Common Numbers and Striving for Greatness by Rabbi Steven Finkelstein


Parashat Chayei Sarah begins with the Pasuk “VaYihyu Chayei Sarah Mei’ah Shanah VeEsrim Shanah VeSheva Shanim, Shenei Chayei Sarah,” “And the life of Sarah was one hundred years and twenty years and seven years, the years of the life of Sarah” (BeReishit 23:1). This Pasuk has several noteworthy features, namely the emphasis on the number of years in Sarah’s life. This is addressed by a puzzling Midrash recorded in BeReishit Rabbah which describes the scene in the study hall where the great Rabi Akiva taught Torah. The Midrash relates that as Rabi Akiva looked at his students, he saw that they had lost interest in his class; some even dozed off. Rabi Akiva, in an attempt to refocus his class, called out “What did Esther perceive that enabled her to rule over 127 provinces?” After receiving no answer, he told his students “Let Esther, who was the descendant of our matriarch Sarah who lived 127 years, come and rule over 127 provinces.” When the students heard this, they regained their focus and were reinvigorated.

This Midrash appears to be even more puzzling than the Pasuk it addressed. For one, did Rabi Akiva’s students actually get bored during what we would assume to be an extremely stimulating class? Also, if the students were in fact bored, why would a Midrash connecting Sarah and Esther regain the students’ interest? Last, what is the message we can learn from this Midrash?

Rav Eliyahu Dessler suggests that Rabi Akiva’s students were not paying attention during class not out of boredom or sleepiness. Rather, the student felt that the level towards which Rabi Akiva was pushing them was too high of a level; it was beyond their abilities. They were feeling down and discouraged, so they gave up and then lost their focus.

The great Rabi Akiva looked at his students and understood their apparent disinterest. He understood that in order to reinvigorate his students, he had to demonstrate to them that the high level of learning which he hoped they would eventually achieve, although slightly above their abilities, was the level at which he had to teach in order for them to grow in their learning. Rabi Akiva understood that if his students challenge themselves, then even if they do not completely achieve their goals in learning, they will at least have reached the upper limits of their potential.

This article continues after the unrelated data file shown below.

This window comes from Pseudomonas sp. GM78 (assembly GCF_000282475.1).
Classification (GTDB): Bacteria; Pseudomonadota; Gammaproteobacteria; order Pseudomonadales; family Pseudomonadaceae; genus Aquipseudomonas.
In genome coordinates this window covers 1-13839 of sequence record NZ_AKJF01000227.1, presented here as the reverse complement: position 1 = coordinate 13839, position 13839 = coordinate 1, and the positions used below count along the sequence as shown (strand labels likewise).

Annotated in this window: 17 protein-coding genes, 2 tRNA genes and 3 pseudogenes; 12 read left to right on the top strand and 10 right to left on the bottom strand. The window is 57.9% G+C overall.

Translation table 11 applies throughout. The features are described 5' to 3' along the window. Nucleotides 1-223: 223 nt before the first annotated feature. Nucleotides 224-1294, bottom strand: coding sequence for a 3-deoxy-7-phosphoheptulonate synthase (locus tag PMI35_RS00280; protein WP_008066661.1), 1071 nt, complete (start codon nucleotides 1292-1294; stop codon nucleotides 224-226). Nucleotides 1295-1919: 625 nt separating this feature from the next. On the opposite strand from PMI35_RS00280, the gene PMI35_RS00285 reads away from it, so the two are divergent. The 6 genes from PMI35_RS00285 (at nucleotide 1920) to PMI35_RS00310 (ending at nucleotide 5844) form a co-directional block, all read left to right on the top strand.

In order to teach his intended lesson to his students, Rabi Akiva presented a Midrash about Queen Esther. In the Midrash, the number 127 was a reminder to Esther that she, a descendant of the great matriarch Sarah who lived 127 years, was now being placed in charge of an empire with 127 provinces. As a descendant of Sarah, she was inspired to achieve greatness and follow in her footsteps. Rav Zev Leff explains that Esther never reached Sarah’s level, but by striving to be like Sarah, she became the great Queen Esther.

We should learn from Rav Dessler’s and Rav Leff’s understanding of a fascinating Midrash the importance of striving to improve ourselves. We should never be content with the level at which we currently are. If we constantly strive to improve ourselves in all aspects of life, then we will hopefully merit the same status which Queen Esther attained.

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